Larry, Moe and Curly (the classic Stooge line-up) are stitched into the cultural fabric of America in a way that few entertainers are, rivalling Marilyn and Elvis for kitsch-cult supremacy. They are, it’s claimed, with some justification, the most popular comedy team in history, appearing in almost 200 shorts and feature films from the early 1930s to the early 1970s, hosting their own TV show and making countless stage and personal appearances.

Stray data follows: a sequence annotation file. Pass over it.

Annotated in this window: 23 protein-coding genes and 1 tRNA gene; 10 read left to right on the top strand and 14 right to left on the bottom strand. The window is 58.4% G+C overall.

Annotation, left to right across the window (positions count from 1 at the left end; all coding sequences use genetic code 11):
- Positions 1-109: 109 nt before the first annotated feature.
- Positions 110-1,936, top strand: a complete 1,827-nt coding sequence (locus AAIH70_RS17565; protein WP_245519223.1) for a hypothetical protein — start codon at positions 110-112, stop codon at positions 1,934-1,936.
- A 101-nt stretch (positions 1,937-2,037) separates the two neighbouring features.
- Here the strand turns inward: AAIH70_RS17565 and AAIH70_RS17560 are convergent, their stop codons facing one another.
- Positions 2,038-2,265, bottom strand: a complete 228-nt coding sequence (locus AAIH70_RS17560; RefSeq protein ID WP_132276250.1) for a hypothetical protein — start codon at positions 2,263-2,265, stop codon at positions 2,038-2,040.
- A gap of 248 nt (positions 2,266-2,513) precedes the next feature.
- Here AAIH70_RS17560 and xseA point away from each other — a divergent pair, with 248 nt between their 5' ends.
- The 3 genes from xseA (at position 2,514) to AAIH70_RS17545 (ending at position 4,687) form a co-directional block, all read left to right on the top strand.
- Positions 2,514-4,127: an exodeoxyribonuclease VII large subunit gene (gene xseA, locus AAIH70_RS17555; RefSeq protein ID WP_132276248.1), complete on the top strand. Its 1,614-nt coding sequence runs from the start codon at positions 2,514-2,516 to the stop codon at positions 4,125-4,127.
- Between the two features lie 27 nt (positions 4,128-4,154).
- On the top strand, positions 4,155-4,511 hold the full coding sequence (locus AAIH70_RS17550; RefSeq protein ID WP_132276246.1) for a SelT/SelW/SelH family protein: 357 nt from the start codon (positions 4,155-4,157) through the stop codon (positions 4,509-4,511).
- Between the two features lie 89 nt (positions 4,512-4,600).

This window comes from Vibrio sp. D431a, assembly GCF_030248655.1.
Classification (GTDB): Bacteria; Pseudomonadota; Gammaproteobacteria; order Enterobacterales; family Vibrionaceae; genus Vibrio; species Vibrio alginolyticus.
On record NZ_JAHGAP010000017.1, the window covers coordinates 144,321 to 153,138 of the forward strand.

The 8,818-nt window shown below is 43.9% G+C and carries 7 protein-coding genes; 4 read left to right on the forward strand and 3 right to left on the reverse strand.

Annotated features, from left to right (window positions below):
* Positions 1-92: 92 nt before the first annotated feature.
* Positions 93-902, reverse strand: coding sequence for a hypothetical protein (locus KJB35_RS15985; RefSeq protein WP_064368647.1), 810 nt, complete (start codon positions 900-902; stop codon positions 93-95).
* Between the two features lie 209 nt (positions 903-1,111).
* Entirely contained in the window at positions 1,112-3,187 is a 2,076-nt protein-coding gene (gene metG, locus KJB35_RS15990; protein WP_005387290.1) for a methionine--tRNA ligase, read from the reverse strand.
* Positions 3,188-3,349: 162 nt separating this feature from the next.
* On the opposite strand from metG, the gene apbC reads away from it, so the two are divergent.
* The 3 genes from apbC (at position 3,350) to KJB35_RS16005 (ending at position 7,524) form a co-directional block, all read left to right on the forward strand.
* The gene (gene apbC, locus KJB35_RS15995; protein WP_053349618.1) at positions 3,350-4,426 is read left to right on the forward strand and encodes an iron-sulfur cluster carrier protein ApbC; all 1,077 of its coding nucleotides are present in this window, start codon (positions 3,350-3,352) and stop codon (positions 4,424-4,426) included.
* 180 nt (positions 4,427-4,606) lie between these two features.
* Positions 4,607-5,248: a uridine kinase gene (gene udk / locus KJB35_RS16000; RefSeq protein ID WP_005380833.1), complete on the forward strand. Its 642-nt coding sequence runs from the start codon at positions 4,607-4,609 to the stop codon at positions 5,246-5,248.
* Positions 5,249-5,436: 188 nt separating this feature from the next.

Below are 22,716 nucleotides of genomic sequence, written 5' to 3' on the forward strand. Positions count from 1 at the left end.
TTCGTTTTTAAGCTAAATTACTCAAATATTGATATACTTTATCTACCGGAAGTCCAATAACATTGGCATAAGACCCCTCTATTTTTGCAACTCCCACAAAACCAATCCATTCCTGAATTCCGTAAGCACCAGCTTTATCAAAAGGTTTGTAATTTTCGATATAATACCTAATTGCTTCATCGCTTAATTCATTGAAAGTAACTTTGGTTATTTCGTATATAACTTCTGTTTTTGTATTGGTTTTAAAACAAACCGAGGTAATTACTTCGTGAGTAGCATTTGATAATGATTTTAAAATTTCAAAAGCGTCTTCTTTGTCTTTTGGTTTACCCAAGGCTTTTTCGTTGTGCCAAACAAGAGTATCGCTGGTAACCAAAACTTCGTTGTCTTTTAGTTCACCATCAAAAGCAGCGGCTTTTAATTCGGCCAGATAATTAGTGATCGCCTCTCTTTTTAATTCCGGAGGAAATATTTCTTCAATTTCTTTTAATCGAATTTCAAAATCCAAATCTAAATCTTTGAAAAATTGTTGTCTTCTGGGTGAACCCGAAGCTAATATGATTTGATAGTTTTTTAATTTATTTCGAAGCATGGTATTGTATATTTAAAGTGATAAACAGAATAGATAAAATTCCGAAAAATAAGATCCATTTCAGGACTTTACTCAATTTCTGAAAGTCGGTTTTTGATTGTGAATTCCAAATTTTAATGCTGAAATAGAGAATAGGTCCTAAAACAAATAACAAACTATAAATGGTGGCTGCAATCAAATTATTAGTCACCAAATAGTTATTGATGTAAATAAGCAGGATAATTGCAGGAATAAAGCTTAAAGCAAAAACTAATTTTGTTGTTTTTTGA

If you want proof of just how ubiquitous the Stooges are, try, as Empire did, doing some research on them at the main branch of the Los Angeles Public Library. Just remember to wear some comfortable shoes. Far from a one-stop shop at the third-floor cinema section, your hunt for all things Stooge will take you up hill and down dale to, among others, Fiction & Literature, Social Sciences, Biography, Autobiography, Local History and even Cookery. Yes, The Official Three Stooges Cookbook by Chicago Sun-Times reporter Robert Kurson was published in 1999. Books on the Stooges abound, running the gamut from craven hagiography to pseudo-academic analysis (check out Stoogeology: Essays On The Three Stooges, edited by Peter Seely and Gail W. Pieper), and the internet, of course, might have been invented for the sole purpose of disseminating Stooge data. A personal favourite among the superabundance of Stooge sites is Stuart Yaniger’s Three Stooges Wine Rating System which, instead of awarding stars or marks out of a hundred to wines in the traditional fashion, assigns them combinations of Stooges according to their character and quality. A typical entry reads thus: “Ah, a very pleasant bistro-styled ’95 syrah from McDowell. Not deep, but nice varietal character and good balance. It’s anywhere from a Larry Curly to a Double Larry, depending on the proclivities of the taster.”